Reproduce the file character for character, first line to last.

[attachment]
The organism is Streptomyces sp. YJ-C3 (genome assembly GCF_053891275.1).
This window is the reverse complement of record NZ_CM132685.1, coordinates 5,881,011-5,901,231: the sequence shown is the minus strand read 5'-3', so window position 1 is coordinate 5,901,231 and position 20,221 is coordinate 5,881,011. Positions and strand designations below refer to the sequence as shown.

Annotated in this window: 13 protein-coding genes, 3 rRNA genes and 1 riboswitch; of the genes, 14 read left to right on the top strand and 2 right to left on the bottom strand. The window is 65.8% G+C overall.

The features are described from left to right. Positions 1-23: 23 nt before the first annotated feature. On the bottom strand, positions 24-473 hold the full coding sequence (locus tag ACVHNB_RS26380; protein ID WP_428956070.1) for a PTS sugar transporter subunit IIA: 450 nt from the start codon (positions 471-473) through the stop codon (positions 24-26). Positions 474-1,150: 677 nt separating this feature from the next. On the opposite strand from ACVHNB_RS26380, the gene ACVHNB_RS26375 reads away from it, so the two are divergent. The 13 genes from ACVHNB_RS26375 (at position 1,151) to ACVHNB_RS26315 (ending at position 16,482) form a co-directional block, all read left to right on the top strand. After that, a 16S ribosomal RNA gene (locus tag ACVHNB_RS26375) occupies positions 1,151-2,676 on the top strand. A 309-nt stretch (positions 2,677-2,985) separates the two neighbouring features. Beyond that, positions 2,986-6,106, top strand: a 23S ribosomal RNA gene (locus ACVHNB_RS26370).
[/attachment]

The organism is Streptomyces sp. YJ-C3 (genome assembly GCF_053891275.1).
This window is the reverse complement of record NZ_CM132685.1, coordinates 5,881,011-5,901,231: the sequence shown is the minus strand read 5'-3', so window position 1 is coordinate 5,901,231 and position 20,221 is coordinate 5,881,011. Positions and strand designations below refer to the sequence as shown.

Annotated in this window: 13 protein-coding genes, 3 rRNA genes and 1 riboswitch; of the genes, 14 read left to right on the top strand and 2 right to left on the bottom strand. The window is 65.8% G+C overall.

The features are described from left to right. Positions 1-23: 23 nt before the first annotated feature. On the bottom strand, positions 24-473 hold the full coding sequence (locus tag ACVHNB_RS26380; protein ID WP_428956070.1) for a PTS sugar transporter subunit IIA: 450 nt from the start codon (positions 471-473) through the stop codon (positions 24-26). Positions 474-1,150: 677 nt separating this feature from the next. On the opposite strand from ACVHNB_RS26380, the gene ACVHNB_RS26375 reads away from it, so the two are divergent. The 13 genes from ACVHNB_RS26375 (at position 1,151) to ACVHNB_RS26315 (ending at position 16,482) form a co-directional block, all read left to right on the top strand. After that, a 16S ribosomal RNA gene (locus tag ACVHNB_RS26375) occupies positions 1,151-2,676 on the top strand. A 309-nt stretch (positions 2,677-2,985) separates the two neighbouring features. Beyond that, positions 2,986-6,106, top strand: a 23S ribosomal RNA gene (locus ACVHNB_RS26370).